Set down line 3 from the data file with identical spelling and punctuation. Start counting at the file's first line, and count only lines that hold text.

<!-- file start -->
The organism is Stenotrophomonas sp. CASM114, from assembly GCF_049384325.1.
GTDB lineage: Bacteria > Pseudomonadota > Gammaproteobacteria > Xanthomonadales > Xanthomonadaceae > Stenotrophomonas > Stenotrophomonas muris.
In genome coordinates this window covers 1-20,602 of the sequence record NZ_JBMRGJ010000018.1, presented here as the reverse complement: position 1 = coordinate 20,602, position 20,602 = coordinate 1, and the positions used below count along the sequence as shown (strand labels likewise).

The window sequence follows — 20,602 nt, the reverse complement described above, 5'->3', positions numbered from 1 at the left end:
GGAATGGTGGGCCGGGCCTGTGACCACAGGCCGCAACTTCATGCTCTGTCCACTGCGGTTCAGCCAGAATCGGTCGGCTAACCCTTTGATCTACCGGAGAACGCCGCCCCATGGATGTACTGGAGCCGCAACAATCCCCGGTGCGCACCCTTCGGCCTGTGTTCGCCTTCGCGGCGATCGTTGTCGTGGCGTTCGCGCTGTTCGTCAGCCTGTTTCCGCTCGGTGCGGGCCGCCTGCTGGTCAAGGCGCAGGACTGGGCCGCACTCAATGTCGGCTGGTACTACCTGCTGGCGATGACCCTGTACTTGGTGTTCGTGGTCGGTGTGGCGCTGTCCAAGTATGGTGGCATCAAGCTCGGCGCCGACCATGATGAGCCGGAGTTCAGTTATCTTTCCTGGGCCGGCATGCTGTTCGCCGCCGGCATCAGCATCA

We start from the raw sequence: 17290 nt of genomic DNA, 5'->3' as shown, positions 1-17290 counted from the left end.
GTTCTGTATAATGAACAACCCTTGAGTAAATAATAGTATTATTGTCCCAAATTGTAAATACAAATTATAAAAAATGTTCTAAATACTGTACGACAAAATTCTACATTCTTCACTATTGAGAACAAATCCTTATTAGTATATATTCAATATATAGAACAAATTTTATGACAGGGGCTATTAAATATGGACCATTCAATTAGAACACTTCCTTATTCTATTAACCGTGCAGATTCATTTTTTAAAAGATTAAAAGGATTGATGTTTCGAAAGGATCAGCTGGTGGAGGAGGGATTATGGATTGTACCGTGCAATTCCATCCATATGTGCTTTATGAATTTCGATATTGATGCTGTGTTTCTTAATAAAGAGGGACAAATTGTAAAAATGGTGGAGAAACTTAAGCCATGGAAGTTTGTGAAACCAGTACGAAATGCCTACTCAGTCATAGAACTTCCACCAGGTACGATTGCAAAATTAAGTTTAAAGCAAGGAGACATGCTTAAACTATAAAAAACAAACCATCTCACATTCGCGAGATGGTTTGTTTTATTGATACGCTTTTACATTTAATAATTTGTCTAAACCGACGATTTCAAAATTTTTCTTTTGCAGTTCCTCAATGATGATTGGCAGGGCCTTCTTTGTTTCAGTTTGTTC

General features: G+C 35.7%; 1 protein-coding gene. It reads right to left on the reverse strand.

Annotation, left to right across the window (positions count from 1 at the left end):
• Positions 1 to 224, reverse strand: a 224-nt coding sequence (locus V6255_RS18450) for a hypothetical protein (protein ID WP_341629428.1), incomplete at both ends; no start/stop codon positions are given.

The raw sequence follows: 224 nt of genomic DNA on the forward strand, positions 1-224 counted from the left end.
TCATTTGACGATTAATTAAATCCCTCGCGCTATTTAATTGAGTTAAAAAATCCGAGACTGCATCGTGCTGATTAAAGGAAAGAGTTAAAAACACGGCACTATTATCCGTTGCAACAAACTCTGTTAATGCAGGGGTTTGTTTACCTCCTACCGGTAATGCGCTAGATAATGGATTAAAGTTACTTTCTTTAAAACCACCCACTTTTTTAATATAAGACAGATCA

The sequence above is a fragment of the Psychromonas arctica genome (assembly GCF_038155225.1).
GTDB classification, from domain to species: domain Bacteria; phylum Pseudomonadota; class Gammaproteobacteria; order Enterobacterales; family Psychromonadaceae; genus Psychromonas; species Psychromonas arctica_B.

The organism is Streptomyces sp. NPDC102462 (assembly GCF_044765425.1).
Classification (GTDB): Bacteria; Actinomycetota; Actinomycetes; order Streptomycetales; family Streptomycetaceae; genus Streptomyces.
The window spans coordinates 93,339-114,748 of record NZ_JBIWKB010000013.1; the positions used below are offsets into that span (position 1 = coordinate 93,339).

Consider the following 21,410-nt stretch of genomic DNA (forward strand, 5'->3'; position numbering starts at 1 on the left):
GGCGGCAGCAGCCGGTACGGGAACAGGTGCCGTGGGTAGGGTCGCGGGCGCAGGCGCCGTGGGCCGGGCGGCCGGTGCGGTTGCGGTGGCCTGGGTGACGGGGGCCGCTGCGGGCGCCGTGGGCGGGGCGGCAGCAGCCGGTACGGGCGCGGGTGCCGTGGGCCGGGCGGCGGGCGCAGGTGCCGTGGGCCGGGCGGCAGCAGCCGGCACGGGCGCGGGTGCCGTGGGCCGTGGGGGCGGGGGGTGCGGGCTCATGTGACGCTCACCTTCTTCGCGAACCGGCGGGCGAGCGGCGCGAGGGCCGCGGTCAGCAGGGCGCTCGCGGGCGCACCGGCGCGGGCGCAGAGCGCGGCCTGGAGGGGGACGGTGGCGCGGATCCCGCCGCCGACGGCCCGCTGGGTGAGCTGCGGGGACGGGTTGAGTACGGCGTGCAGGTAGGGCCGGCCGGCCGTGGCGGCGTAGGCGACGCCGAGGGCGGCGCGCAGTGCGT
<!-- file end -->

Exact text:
In genome coordinates this window covers 1-20,602 of the sequence record NZ_JBMRGJ010000018.1, presented here as the reverse complement: position 1 = coordinate 20,602, position 20,602 = coordinate 1, and the positions used below count along the sequence as shown (strand labels likewise).